During the build up to every presidential election, the eyes of the world turn to two states: Iowa and New Hampshire. Home to the Iowa Caucus, and the first primary elections, respectively, they’ve become key campaign stops for every presidential candidate. This time, a group of Quaker-trained “bird dogs” is making these carefully managed publicity tours more challenging.
Created by the American Friends Service Committee, “Governing Under the Influence” is a campaign to challenge presidential candidates to own up to the power of corporate influence in modern American politics. The AFSC is a nonprofit organization created by the Quakers, and in keeping with that religion’s strong anti-war beliefs, the Governing Under the Influence campaign specifically targets military spending, the militarization of the U.S. border with Mexico, and the country’s out-of-control prison population.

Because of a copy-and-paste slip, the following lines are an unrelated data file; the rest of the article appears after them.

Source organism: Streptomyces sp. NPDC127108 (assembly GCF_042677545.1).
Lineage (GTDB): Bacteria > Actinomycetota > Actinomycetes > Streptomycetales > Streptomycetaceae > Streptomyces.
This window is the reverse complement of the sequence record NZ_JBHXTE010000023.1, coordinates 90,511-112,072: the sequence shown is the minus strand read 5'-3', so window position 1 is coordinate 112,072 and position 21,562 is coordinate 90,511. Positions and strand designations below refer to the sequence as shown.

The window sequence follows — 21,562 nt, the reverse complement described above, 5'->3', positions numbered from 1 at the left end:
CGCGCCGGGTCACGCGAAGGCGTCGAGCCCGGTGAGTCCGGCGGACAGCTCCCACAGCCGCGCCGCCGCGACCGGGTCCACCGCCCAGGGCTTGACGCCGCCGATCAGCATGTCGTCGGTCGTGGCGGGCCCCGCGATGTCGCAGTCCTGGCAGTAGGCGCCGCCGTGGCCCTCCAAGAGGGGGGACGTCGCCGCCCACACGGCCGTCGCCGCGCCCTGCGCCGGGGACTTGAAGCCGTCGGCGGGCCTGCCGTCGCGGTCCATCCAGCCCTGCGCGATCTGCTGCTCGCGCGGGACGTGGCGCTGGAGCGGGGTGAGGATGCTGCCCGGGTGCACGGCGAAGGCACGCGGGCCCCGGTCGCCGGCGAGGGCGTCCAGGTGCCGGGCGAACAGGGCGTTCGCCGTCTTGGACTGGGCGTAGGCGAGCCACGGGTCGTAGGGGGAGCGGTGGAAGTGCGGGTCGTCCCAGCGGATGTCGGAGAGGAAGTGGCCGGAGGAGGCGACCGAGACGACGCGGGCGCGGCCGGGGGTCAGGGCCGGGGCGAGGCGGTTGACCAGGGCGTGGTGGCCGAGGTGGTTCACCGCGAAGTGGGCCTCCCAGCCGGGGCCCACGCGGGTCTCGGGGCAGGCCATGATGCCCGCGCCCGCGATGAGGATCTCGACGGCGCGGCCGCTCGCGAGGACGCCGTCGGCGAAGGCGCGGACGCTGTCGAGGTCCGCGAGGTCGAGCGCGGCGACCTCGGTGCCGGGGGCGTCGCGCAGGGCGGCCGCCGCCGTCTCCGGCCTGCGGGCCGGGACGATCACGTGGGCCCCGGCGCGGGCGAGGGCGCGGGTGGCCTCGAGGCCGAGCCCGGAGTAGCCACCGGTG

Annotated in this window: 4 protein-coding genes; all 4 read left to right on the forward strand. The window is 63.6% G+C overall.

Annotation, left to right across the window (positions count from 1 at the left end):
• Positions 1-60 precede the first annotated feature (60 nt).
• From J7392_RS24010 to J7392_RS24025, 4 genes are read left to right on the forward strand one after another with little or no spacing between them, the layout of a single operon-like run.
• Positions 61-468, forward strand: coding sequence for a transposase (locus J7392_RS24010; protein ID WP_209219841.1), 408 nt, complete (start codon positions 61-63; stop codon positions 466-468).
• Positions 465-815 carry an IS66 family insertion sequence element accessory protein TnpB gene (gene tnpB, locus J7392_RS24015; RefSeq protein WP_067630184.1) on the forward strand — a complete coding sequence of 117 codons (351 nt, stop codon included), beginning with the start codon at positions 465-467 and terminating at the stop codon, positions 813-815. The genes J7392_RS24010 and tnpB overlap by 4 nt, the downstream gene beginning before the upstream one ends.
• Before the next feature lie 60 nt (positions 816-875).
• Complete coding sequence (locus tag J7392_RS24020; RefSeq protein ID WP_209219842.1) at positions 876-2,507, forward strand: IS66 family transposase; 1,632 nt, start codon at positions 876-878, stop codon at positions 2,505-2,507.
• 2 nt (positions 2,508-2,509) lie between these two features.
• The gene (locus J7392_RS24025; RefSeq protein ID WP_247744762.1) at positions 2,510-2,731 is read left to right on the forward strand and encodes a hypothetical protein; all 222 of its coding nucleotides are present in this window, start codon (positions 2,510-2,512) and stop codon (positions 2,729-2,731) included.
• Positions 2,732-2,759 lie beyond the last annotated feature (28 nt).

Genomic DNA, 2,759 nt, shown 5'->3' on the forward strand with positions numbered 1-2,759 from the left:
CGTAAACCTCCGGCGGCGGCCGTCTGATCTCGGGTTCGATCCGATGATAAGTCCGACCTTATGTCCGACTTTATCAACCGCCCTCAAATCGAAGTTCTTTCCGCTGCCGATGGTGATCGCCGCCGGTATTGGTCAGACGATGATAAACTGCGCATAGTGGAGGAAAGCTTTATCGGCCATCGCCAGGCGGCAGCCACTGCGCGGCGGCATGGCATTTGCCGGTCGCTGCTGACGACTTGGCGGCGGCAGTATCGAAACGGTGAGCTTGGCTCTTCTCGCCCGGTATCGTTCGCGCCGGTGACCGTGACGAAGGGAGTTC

In both states, the campaign is tracking the candidates’ every public appearance and sending teams of trained volunteers, called “bird dogs” in reference to their stubbornness and persistence, to ask difficult questions about campaign financing and the future of democracy. The campaign is deliberately nonpartisan, ensuring that all candidates are challenged on their stance on these key issues.